Automatic Speech Recognition systems integrate three main knowledge sources: acoustic models, pronunciation dictionary and language models. In contrast to common practices, where each source is optimized independently, then combined in a finite-state search space, we investigate here a training procedure which attempts to adjust (some of) the parameters after, rather than before, combination. To this end, we adapted a discriminative training procedure originally devised for language models to the more general case of arbitrary finite-state graphs. Preliminary experiments performed on a simple name recognition task demonstrate the potential of this approach and suggest possible improvements.

#14 Building continuous space language models for transcribing european languages [PDF] [Copy] [Kimi]

Authors: Holger Schwenk ; Jean-Luc Gauvain

Large vocabulary continuous speech recognizers for English Broadcast News achieve today word error rates below 10%. An important factor for this success is the availability of large amounts of acoustic and language modeling training data. In this paper the recognition of French Broadcast News and English and Spanish parliament speeches is addressed, tasks for which less resources are available. A neural network language model is applied that takes better advantage of the limited amount of training data. This approach performs the estimation of the probabilities in a continuous space, allowing by this means smooth interpolations. Word error reduction of up to 0.9% absolute are reported with respect to a carefully tuned backoff language model trained on the same data.

#15 Using random forest language models in the IBM RT-04 CTS system [PDF] [Copy] [Kimi]

Authors: Peng Xu ; Lidia Mangu

One of the challenges in large vocabulary speech recognition is the availability of large amounts of data for training language models. In most state-of-the-art speech recognition systems, n-gram models with Kneser-Ney smoothing still prevail due to their simplicity and effectiveness. In this paper, we study the performance of a new language model, the random forest language model, in the IBM conversational telephony speech recognition system. We show that although the random forest language models are designed to deal with the data sparseness problem, they also achieve statistically significant improvements over n-gram models when the training data has over 500 million words.

#16 Minimum word error based discriminative training of language models [PDF] [Copy] [Kimi]

Authors: Jen-Wei Kuo ; Berlin Chen

This paper considers discriminative training of language models for large vocabulary continuous speech recognition. The minimum word error (MWE) criterion was explored to make use of the word confusion information as well as the local lexical constraints inherent in the acoustic training corpus, in conjunction with those constraints obtained from the background text corpus, for properly guiding the speech recognizer to separate the correct hypothesis from the competing ones. The underlying characteristics of the MWE-based approach were extensively investigated, and its performance was verified by comparison with the conventional maximum likelihood (ML) approaches as well. The speech recognition experiments were performed on the broadcast news collected in Taiwan.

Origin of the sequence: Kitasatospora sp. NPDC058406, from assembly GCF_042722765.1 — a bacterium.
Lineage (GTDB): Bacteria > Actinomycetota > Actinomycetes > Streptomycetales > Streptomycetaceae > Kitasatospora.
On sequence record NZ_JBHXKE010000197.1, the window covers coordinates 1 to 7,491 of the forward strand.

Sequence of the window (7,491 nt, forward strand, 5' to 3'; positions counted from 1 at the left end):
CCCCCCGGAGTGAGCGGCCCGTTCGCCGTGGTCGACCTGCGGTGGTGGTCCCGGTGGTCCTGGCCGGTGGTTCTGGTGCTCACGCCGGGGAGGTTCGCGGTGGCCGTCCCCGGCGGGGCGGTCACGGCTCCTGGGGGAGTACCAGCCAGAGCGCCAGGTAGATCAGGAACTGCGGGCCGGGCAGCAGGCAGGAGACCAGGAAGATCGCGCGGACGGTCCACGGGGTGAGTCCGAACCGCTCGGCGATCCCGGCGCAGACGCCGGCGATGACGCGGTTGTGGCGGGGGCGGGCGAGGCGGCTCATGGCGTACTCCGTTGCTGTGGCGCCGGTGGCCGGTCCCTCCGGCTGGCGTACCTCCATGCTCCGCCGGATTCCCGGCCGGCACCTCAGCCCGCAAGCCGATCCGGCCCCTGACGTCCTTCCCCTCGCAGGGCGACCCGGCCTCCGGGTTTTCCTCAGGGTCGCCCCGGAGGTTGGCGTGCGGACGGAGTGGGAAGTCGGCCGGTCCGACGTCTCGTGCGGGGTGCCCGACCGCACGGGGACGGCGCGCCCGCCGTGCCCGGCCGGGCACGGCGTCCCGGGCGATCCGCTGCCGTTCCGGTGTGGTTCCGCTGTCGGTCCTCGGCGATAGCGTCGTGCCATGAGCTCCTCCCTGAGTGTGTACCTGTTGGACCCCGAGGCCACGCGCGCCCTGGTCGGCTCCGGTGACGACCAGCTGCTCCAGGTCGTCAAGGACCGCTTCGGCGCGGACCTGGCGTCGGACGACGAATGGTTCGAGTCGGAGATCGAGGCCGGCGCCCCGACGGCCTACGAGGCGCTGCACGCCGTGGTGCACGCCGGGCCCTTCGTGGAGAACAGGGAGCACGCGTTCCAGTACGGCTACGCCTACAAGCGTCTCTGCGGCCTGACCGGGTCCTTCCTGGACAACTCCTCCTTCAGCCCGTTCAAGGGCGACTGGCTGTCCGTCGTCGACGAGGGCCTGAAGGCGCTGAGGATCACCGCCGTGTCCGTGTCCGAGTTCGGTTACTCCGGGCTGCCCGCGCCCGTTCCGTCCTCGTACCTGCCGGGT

#17 On the use of morphological constraints in n-gram statistical language model [PDF] [Copy] [Kimi]

Authors: A. Ghaoui ; François Yvon ; C. Mokbel ; Gérard Chollet

State of the art Speech Recognition systems use statistical language modeling and in particular N-gram models to represent the language structure. The Arabic language has a rich morphology, which motivates the introduction of morphological constraints in the language model. Class-based N-gram models have shown satisfactory results, especially for language model adaptation and training from reduced datasets. They were also proven quite effective in their use of memory space. In this paper, we investigate a new morphological class-based language model. Morphological rules are used to derive the different words in a class from their stem. As morphological analyzer, a rule-based stemming method is proposed for the Arabic language. The language model has been evaluated on a database composed of articles from Lebanese newspaper Al-Nahar for the years 1998 and 1999. In addition, a linear interpolation between the N-gram model and the morphological model is also evaluated. Preliminary experiments detailed in this paper show satisfactory results.

#18 A posteriori multiple word-domain language model [PDF] [Copy] [Kimi]

Authors: Elvira I. Sicilia-Garcia ; Ji Ming ; F. Jack Smith

It is shown that the enormous improvement in the size of disk storage space in recent years can be used to build multiple worddomain statistical language models, one for each significant word of a language. Each of these word-domain language models is a precise domain model for the relevant significant word and when combined appropriately they provide a highly specific domain language model for the language following a cache, even a short cache. A Multiple Word- Domain model based on 20,000 individual word language models has been constructed and tested on a Wall Street Journal Corpus. Improvements in perplexity, between 25% and 68%, over a base-line tri-gram model have been obtained in tests.

#19 Effective topic-tree based language model adaptation [PDF] [Copy] [Kimi]

Authors: Javier Dieguez-Tirado ; Carmen García Mateo ; Antonio Cardenal-Lopez